It’s All About the Bottle

Alkaline, asparagus, cucumber, cactus, coconut, maple, pitch birch, electrolyte-infused, high pH – what happened to regular water? Where it used to only being common place to see athletes carrying gallon jugs of water, it’s now common to see a variety of people carrying different bottled waters everywhere. The Wall Street Journal recently covered this explosive trend and the effects bottled water is carrying into other drink markets.

“Nestlé… sold more water than Dr Pepper Snapple Group sold soda last year.” The Wall Street Journal wrote. Nestlé is now the third leading company for nonalcoholic drinks in the U.S. Due to the increased health emphasis and the current trends the sales of bottle water rose 7% from last year alone and is projected to be a bigger seller than soda by 2017. Over the last few decade bottled water consumption has increased steadily while soda consumption has steadily fallen. At the same time bottled water prices have fallen while soda prices have continued to rise.

Consumers have chosen to pay a little extra for bottled water over tap since a 2013 industry survey blamed tap water for a some illnesses, and many companies have noticed these trends and jumped on the opportunity. As more companies enter the bottled water market, companies are becoming more creative and more innovative with their brands, flavors, and bottles. Even as environmentalists have addressed their concerns (18 national parks including Mount Rushmore and the Grand Canyon have banned the sale of bottled in the parks), consumers choose factory bottled water over using a more enviro-friendly refillable bottle. Even during the massive droughts in California certain companies have continued to bottle in the California.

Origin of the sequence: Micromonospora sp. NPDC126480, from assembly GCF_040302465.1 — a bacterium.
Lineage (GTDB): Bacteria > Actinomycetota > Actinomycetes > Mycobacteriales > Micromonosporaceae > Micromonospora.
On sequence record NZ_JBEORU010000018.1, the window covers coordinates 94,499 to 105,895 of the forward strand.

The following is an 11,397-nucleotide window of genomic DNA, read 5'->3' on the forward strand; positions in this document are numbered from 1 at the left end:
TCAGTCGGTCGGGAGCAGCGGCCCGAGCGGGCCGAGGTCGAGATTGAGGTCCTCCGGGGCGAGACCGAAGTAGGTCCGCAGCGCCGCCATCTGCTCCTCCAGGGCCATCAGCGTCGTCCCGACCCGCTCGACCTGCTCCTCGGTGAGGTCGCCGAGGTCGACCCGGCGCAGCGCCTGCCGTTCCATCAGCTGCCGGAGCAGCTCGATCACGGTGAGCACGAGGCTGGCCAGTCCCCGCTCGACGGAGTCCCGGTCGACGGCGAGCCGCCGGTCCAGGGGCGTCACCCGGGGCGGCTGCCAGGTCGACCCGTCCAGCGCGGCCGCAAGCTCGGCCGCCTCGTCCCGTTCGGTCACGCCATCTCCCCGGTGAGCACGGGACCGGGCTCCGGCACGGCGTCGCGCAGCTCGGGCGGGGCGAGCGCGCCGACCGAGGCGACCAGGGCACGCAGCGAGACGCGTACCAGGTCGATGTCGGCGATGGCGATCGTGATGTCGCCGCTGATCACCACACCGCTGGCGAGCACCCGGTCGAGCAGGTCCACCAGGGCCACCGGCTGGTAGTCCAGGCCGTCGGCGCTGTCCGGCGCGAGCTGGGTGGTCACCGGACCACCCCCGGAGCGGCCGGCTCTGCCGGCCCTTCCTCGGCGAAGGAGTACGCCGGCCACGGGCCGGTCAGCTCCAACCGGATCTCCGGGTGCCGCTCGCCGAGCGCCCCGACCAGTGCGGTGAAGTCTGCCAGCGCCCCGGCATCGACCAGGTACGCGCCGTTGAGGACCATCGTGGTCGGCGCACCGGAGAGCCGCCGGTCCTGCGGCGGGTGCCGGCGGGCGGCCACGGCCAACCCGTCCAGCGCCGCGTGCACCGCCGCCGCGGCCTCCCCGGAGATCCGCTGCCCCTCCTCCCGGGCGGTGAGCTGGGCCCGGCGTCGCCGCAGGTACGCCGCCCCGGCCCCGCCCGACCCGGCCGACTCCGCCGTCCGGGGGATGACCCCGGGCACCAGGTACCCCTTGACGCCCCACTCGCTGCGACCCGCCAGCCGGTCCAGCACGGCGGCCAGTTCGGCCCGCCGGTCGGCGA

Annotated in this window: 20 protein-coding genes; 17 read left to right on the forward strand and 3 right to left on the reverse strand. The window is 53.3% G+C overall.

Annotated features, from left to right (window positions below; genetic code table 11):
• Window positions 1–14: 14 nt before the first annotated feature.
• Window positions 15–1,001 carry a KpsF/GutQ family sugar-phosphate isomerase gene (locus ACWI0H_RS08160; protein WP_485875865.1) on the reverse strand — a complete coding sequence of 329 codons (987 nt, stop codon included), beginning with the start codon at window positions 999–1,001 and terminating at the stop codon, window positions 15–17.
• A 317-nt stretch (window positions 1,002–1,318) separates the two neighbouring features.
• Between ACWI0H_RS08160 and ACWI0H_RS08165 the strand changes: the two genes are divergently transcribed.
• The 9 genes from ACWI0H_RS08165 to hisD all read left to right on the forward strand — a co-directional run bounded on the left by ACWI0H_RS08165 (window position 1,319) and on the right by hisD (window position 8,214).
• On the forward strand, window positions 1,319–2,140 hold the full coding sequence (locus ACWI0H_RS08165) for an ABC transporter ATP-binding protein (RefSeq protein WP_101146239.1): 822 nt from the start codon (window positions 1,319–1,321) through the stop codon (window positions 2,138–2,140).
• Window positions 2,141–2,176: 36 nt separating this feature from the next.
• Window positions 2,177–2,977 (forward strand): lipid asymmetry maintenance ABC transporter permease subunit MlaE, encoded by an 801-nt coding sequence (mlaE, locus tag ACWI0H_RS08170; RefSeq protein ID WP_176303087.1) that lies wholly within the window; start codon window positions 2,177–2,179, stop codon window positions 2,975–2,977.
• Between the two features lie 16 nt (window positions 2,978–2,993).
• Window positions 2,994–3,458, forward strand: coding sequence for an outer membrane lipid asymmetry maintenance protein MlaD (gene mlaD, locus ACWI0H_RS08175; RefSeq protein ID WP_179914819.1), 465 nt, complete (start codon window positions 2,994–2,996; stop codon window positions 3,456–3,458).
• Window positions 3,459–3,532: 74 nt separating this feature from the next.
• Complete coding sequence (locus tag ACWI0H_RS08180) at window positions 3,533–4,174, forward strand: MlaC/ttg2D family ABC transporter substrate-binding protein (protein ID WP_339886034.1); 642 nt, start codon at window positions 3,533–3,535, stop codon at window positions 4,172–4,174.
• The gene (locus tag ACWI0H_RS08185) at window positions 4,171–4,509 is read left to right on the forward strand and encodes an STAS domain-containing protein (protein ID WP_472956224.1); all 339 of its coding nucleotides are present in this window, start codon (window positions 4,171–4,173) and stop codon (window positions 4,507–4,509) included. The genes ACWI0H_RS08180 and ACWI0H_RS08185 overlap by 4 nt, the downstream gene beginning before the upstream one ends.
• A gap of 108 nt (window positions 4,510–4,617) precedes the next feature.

People have been told they need eight glasses of water a day to be properly hydrated; however, most people don’t realize that the recommended amount of water factors in fluids you receive from foods you eat as well as other beverages. So many of the people drinking water by the gallon a day are actually over hydrated. Many consumers also claim that certain waters like the alkaline water are easier for them to drink than regular water, but the Food and Drug Administration can’t monitor many bottling plants or make companies share their results so they state “for most people, plain water is best.

As for me, I spent a large part of my childhood drinking well water and tap water and have never been healthier. Everything is good in moderation, but I am not willing to pay high prices for labels that have little to no regulated testing. Also water is water why do we need to infuse it with fruits, vegetables, and other plants?


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